- You need to have a team of 4 individuals: CEO, CTO, VP Business Development and COO
- The office provides up to 85% of the funding for each attending startup
- You must commit and prove you can provide the additional 15% funding to the startups you recruit
- Commit to recruit at least 4 companies in the 1st year and at least 8 companies in any consecutive year
- Each startup can stay for up to 3 years in 2 batches. The first batch will last up to 2 years and the 2nd for up to 1 year
When you start an incubator, you also need to prove you have enough cash to cover basic operational expenses. You are required to show that you have at least 1.2m NIS ($332k USD) in cash to fund the operations each year. You can get a grant from the OCS of up to 49% for these expenses if you build the incubator in a peripheral area. If you're a Biotechnology incubator, this minimum is double that amount and set at 2.7m NIS.
After getting the approval to build your incubator, you need to find the appropriate startups or entrepreneurs and apply for funding from the OCS for each startup (also called 'Projects').
Now, not all incubator are equal. There are 4 distinct types of incubators. Each has their own funding framework for the startups you incubate. The 4 types are:
- Technology - 2m NIS approved funding (85% grant = 1.7m)
- Cleantech or cyber - 2.2m NIS approved budget (85% grant = 1.87m)
- Medical devices or Health - 2.5m (85% grant = 2.125m)
- Biotechnology - 3m (85% grant = 2.55m)
* Incubators that are built in peripherial areas throughout the country, gets extra benefits, including an increase of up to $500k in the approved budget for each project.
Those startups that stay longer than the 2 years can apply for additional funding but they are then capped at 1m NIS for all types of incubators.
Once the budget had been approved for the project, both the entrepreneur and the incubator need to negotiate the company's holding structure. Here are the guidelines:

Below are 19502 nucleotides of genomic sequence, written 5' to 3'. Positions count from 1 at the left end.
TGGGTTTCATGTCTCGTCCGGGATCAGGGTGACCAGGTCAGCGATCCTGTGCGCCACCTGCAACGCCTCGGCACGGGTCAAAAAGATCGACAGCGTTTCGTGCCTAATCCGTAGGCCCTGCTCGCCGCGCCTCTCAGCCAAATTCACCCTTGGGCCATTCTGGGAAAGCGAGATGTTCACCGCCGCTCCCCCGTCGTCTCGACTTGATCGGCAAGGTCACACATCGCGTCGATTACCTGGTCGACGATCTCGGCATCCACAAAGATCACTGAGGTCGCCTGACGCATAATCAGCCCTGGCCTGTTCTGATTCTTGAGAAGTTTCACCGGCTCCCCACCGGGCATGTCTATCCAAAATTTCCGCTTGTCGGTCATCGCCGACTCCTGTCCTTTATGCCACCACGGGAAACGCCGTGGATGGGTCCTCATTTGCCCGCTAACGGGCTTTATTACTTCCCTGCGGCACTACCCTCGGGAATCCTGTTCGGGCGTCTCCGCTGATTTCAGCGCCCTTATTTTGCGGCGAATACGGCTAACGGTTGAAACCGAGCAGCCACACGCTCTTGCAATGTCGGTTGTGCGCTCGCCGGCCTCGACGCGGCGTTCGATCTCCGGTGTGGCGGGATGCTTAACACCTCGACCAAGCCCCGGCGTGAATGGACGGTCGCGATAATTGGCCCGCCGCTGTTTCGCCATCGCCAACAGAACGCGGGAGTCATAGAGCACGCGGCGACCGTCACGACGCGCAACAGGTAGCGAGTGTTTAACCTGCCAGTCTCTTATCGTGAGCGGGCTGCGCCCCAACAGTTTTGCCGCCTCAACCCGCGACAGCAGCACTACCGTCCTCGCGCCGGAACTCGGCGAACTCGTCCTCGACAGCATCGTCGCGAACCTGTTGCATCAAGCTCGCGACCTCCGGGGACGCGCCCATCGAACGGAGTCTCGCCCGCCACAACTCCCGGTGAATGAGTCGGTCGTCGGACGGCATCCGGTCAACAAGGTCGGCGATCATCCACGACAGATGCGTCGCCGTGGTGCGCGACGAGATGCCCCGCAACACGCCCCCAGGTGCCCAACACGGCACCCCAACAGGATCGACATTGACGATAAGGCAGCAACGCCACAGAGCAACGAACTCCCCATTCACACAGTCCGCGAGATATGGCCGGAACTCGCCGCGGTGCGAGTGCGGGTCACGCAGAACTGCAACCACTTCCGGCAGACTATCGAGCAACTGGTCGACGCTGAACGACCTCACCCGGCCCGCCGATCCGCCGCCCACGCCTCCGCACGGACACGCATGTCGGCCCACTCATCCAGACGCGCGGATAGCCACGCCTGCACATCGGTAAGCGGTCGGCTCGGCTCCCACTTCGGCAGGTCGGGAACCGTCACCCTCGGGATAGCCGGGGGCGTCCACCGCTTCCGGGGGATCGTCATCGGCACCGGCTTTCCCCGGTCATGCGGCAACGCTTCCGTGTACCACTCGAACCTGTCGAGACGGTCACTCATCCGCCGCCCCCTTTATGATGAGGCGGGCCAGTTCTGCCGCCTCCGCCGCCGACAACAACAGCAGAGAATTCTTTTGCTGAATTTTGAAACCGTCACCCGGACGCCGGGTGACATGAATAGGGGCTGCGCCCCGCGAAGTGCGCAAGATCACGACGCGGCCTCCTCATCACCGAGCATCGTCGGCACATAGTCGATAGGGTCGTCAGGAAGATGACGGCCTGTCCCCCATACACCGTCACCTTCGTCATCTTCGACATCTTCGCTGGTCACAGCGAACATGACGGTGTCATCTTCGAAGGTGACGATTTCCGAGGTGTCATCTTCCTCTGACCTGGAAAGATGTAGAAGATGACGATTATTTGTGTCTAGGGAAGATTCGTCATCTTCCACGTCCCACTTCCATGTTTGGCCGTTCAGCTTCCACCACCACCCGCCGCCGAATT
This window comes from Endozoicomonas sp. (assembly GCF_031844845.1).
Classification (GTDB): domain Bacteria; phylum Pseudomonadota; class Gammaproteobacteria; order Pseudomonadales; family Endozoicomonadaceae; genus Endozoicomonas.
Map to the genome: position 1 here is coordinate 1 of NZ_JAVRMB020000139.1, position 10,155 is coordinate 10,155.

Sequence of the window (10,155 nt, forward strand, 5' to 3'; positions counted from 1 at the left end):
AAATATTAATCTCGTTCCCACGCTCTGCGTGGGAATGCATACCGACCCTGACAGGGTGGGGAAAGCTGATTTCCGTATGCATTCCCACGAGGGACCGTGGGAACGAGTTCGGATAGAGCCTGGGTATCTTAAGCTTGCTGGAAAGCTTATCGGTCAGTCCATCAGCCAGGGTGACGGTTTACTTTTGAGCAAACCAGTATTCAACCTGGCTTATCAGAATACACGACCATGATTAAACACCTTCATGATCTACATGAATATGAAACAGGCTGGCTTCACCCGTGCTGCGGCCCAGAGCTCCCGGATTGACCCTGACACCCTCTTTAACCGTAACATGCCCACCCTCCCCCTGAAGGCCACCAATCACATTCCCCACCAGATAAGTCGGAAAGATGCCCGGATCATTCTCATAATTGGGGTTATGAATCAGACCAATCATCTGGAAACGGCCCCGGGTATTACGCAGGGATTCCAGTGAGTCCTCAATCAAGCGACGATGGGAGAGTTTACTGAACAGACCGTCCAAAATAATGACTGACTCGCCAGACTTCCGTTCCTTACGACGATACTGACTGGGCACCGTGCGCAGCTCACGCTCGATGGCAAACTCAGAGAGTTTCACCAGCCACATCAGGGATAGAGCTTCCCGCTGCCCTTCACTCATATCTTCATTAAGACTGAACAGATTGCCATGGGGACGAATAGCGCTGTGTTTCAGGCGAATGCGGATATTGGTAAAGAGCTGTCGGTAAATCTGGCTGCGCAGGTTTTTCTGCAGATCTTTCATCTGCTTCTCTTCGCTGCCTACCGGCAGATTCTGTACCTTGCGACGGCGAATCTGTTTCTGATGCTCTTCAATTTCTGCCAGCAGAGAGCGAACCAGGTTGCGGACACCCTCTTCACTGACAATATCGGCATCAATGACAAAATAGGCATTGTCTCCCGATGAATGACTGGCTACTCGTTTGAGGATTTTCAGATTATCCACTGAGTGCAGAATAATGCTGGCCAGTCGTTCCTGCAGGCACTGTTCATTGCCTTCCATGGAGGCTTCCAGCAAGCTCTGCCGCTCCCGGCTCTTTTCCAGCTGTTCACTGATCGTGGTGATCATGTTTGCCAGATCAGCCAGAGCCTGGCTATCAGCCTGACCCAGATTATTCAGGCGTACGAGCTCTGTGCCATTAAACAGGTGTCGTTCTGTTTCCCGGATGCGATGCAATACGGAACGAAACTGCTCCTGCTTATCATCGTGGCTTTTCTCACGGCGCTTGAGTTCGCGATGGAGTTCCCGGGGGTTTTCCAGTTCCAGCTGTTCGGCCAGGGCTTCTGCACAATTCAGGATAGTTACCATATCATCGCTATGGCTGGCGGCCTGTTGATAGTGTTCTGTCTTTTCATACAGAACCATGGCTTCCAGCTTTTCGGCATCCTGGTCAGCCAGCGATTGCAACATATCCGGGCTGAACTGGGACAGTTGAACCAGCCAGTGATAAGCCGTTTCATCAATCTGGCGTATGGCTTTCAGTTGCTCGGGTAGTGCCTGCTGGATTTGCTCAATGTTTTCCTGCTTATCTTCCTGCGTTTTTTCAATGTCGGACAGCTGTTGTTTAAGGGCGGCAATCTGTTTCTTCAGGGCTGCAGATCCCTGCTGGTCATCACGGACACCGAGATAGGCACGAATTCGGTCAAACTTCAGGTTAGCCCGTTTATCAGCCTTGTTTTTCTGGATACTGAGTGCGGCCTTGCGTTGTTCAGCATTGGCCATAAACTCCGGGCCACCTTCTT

- The entrepreneur must have a minimum of 50% holding
- The incubator must have a minimum of 20% holding
- If the IP of the project was developed by a research institute, the institute has the right to obtain a portion of the entrepreneur's shares in the company (as long as the entrepreneur is left with no less than 15% of the overall holding)
* The institute can elect to convert some or all of their shares to a % from all future revenues of the company
Once the startup has successfully secured the desired funding, they kick the project off. They are then required to report progress on a regular basis, e.g. a project progress report must be generated every 6 months and a detailed financial report every 3 months.
Don't forget that the government grants are 'loan-based'. I.e., the startup will need to pay the 'loan' back. The good news is that the OCS grants are based on a 'success-only' formula. Once the startup starts generating revenue, a % of these revenues is paid back to the government. It is treated as 'tax'. The amount is determined by the Incubators' Committee.
The OCS and the incubators in Israel provide a worthy parallel funding avenue for upcoming startups. I know that an accelerator is the first thing that comes to most entrepreneurs, but I think the OCS has a solid value proposition and a 'reduced' risk in securing medium to long term funding with favorable conditions.
Anyone wants to join forces and take one of the 4 slots available? :-)